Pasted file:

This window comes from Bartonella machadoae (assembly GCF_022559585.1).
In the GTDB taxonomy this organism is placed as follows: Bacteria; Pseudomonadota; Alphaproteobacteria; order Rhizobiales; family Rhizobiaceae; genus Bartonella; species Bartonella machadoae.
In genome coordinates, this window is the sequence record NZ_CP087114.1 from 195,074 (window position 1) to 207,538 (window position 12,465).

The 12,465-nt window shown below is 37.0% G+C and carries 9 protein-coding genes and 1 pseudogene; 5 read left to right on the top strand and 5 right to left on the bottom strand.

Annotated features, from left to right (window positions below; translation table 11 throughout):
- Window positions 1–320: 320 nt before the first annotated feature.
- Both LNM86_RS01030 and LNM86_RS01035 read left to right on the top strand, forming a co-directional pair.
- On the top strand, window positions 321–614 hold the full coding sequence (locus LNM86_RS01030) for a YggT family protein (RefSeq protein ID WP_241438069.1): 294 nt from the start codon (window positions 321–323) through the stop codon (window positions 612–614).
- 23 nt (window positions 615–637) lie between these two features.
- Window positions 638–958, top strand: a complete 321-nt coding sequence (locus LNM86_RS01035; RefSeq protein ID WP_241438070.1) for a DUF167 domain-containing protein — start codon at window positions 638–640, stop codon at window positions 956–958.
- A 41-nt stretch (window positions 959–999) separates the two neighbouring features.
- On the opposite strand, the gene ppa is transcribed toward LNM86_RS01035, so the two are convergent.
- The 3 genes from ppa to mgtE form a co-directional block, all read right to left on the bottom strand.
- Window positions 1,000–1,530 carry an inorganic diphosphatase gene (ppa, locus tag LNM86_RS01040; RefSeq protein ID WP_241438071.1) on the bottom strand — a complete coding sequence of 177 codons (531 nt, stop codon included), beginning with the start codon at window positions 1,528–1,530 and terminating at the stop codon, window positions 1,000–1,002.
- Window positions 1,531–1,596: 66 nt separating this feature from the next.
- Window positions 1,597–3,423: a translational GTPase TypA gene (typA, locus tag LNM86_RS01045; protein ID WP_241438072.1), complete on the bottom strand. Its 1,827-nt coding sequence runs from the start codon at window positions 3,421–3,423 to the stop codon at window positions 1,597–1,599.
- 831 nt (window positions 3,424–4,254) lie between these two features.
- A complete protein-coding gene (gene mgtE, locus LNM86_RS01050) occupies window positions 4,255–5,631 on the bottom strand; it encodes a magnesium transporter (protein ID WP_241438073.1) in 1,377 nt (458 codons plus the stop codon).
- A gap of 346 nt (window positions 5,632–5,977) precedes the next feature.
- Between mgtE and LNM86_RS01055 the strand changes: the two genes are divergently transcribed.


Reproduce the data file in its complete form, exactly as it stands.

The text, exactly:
This window comes from Bartonella machadoae (assembly GCF_022559585.1).
In the GTDB taxonomy this organism is placed as follows: Bacteria; Pseudomonadota; Alphaproteobacteria; order Rhizobiales; family Rhizobiaceae; genus Bartonella; species Bartonella machadoae.
In genome coordinates, this window is the sequence record NZ_CP087114.1 from 195,074 (window position 1) to 207,538 (window position 12,465).

The 12,465-nt window shown below is 37.0% G+C and carries 9 protein-coding genes and 1 pseudogene; 5 read left to right on the top strand and 5 right to left on the bottom strand.

Annotated features, from left to right (window positions below; translation table 11 throughout):
- Window positions 1–320: 320 nt before the first annotated feature.
- Both LNM86_RS01030 and LNM86_RS01035 read left to right on the top strand, forming a co-directional pair.
- On the top strand, window positions 321–614 hold the full coding sequence (locus LNM86_RS01030) for a YggT family protein (RefSeq protein ID WP_241438069.1): 294 nt from the start codon (window positions 321–323) through the stop codon (window positions 612–614).
- 23 nt (window positions 615–637) lie between these two features.
- Window positions 638–958, top strand: a complete 321-nt coding sequence (locus LNM86_RS01035; RefSeq protein ID WP_241438070.1) for a DUF167 domain-containing protein — start codon at window positions 638–640, stop codon at window positions 956–958.
- A 41-nt stretch (window positions 959–999) separates the two neighbouring features.
- On the opposite strand, the gene ppa is transcribed toward LNM86_RS01035, so the two are convergent.
- The 3 genes from ppa to mgtE form a co-directional block, all read right to left on the bottom strand.
- Window positions 1,000–1,530 carry an inorganic diphosphatase gene (ppa, locus tag LNM86_RS01040; RefSeq protein ID WP_241438071.1) on the bottom strand — a complete coding sequence of 177 codons (531 nt, stop codon included), beginning with the start codon at window positions 1,528–1,530 and terminating at the stop codon, window positions 1,000–1,002.
- Window positions 1,531–1,596: 66 nt separating this feature from the next.
- Window positions 1,597–3,423: a translational GTPase TypA gene (typA, locus tag LNM86_RS01045; protein ID WP_241438072.1), complete on the bottom strand. Its 1,827-nt coding sequence runs from the start codon at window positions 3,421–3,423 to the stop codon at window positions 1,597–1,599.
- 831 nt (window positions 3,424–4,254) lie between these two features.
- A complete protein-coding gene (gene mgtE, locus LNM86_RS01050) occupies window positions 4,255–5,631 on the bottom strand; it encodes a magnesium transporter (protein ID WP_241438073.1) in 1,377 nt (458 codons plus the stop codon).
- A gap of 346 nt (window positions 5,632–5,977) precedes the next feature.
- Between mgtE and LNM86_RS01055 the strand changes: the two genes are divergently transcribed.